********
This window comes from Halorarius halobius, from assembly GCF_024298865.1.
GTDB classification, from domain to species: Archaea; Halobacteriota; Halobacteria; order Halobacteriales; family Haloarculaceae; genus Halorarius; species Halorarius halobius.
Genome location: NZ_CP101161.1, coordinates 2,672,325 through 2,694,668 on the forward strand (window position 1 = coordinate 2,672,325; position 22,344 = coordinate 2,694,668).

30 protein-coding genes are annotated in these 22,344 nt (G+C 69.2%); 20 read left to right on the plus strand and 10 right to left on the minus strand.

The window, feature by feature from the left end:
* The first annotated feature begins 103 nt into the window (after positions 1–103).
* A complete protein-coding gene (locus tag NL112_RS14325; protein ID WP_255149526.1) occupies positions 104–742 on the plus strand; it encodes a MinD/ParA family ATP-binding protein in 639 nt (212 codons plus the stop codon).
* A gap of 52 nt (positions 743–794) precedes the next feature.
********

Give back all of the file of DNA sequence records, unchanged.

This window comes from Halorarius halobius, from assembly GCF_024298865.1.
GTDB classification, from domain to species: Archaea; Halobacteriota; Halobacteria; order Halobacteriales; family Haloarculaceae; genus Halorarius; species Halorarius halobius.
Genome location: NZ_CP101161.1, coordinates 2,672,325 through 2,694,668 on the forward strand (window position 1 = coordinate 2,672,325; position 22,344 = coordinate 2,694,668).

30 protein-coding genes are annotated in these 22,344 nt (G+C 69.2%); 20 read left to right on the plus strand and 10 right to left on the minus strand.

The window, feature by feature from the left end:
* The first annotated feature begins 103 nt into the window (after positions 1–103).
* A complete protein-coding gene (locus tag NL112_RS14325; protein ID WP_255149526.1) occupies positions 104–742 on the plus strand; it encodes a MinD/ParA family ATP-binding protein in 639 nt (212 codons plus the stop codon).
* A gap of 52 nt (positions 743–794) precedes the next feature.